These queuing technologies wrap up something like a web service call into an isolated, discrete unit of work called a message. The message queue employs store and forward to ensure that the message gets to where it needs to go. It can facilitate automatic retry, as message processing can be attempted over and over, even after a system crash. Some even support transactions, so that the message is only fully consumed if the business transaction is successful. This way, a guarantee can be made that each message is successfully processed exactly once.
Techniques exist to enable "exactly once" processing in in environments like the cloud, where distributed transactions are not feasible, but that is outside the scope of this text.
Queuing technologies hold an additional advantage over a simple retry loop. For example, if we were attempting to create a customer and received an HTTP timeout, we would have no way of knowing if the server received the data and was simply unable to respond or if, rather, the data never arrived at all.
Retrying brings with it the possibility for server-side duplication. If we retry the attempt to create the customer, we may accidentally create the customer twice.
Message queues bring with them the concept of a message ID so that the server can decide whether an attempt is a retry or not. In essence, messaging allows deduplication on the server side.
Asynchronous messaging requires a slight change in thinking because it does not provide the ability to do the traditional request/response seen in typical web service calls.
Sending a message to a message queue is a fire-and-forget operation. You drop a message in a queue, and eventually it makes its way to the server and the server will process it. You do not get an immediate return value on the next line of code.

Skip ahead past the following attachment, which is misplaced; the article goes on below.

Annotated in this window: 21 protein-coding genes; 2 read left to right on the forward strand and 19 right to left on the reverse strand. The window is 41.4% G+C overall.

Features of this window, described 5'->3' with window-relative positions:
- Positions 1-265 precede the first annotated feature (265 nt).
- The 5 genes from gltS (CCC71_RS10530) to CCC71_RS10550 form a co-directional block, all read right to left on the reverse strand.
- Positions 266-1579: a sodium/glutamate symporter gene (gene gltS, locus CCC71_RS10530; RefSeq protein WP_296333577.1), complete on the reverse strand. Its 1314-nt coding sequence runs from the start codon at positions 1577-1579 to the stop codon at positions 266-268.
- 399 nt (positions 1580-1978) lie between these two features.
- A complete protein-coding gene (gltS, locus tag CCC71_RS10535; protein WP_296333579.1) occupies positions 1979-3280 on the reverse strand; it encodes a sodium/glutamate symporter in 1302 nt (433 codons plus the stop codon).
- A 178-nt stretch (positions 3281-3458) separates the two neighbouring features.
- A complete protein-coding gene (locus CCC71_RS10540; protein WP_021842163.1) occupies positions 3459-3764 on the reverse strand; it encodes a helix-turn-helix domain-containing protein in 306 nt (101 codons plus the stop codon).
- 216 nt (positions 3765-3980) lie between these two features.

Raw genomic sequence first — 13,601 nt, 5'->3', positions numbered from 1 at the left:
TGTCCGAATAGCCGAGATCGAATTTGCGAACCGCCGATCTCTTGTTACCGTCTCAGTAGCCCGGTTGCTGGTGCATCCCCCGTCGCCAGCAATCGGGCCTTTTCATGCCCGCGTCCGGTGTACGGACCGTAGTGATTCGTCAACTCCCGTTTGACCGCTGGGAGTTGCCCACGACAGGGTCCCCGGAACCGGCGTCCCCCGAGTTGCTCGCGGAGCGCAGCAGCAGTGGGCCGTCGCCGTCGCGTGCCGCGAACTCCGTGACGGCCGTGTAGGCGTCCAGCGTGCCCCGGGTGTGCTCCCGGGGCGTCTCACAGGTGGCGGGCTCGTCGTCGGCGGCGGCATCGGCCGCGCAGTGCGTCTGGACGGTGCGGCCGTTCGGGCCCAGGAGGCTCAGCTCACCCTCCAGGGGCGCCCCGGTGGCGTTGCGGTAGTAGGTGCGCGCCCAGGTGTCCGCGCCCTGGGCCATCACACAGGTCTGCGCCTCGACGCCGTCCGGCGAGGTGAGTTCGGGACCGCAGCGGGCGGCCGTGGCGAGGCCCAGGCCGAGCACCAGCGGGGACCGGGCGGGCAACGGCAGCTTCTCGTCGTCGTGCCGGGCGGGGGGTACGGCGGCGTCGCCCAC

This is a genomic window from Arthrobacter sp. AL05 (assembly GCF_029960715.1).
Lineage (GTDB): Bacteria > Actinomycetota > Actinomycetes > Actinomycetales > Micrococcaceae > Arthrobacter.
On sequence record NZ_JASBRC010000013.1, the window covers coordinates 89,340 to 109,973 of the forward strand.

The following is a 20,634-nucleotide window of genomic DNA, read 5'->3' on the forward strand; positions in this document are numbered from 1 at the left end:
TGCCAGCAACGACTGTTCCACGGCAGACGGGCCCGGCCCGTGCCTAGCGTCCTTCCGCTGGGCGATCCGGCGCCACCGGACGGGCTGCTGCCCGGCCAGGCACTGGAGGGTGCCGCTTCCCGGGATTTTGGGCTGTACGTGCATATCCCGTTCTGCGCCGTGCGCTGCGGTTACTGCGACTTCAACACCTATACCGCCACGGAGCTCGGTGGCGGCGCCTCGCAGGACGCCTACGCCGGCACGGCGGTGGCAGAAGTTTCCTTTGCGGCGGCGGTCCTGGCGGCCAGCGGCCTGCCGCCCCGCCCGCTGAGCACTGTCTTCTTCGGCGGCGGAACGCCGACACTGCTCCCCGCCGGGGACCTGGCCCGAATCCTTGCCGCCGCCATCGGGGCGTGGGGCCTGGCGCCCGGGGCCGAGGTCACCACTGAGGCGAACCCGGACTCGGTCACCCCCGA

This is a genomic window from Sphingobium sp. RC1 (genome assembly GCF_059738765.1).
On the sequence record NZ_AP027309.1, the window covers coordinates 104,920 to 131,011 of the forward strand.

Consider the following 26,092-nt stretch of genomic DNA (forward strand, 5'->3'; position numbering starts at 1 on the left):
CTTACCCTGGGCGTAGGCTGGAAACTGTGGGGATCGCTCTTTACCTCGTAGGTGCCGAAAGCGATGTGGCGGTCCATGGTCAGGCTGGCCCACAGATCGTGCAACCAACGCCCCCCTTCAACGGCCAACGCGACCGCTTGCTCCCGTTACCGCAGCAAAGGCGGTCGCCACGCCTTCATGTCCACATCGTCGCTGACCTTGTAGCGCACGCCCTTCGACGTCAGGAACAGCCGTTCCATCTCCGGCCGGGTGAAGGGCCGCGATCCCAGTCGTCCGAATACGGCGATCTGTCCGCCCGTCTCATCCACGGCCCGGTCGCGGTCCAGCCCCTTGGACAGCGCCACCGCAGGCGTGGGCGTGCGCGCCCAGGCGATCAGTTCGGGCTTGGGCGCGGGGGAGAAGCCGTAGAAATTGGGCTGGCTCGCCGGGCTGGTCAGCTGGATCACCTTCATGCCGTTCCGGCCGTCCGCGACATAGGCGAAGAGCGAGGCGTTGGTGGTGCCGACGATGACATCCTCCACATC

Ultimately, by solving certain infrastructure issues, asynchronous messaging forces you to redesign the logical flow of your system.
This is the difficult leap of queueing technologies: not that they have an API that is difficult to use (they don't), but that they require letting go of more traditional request/response programming models.
Unfortunately, you can't just take a system using HTTP, plug in a queue, and ship it. It requires a significant redesign, and sometimes rewrite, of your system.
That can be scary, but the results are worth it.
Compared with a few decades ago, networks are fairly reliable — except for when they're not. As we continue to build larger and more globally distributed systems, we make ourselves susceptible to all the bad things that can happen.
In order to deal with this, we're going to have to move away from synchronous request/response-type programming. The object-oriented model of invoking a method (known as remote procedure call, or RPC) tends to break down to conditions when the network is unreliable, putting our system into a non-deterministic state that is very difficult to get out of.
In the last several decades since the creation of the first computer networks, we have been unable to completely solve the problem of network reliability. It stands to reason that this will not change in the next 5–10 years. We need to learn to build systems that will work in this environment today.
About the author: David Boike is a developer at Particular Software who first got into computers because he couldn't find a long enough string for his tin can phone.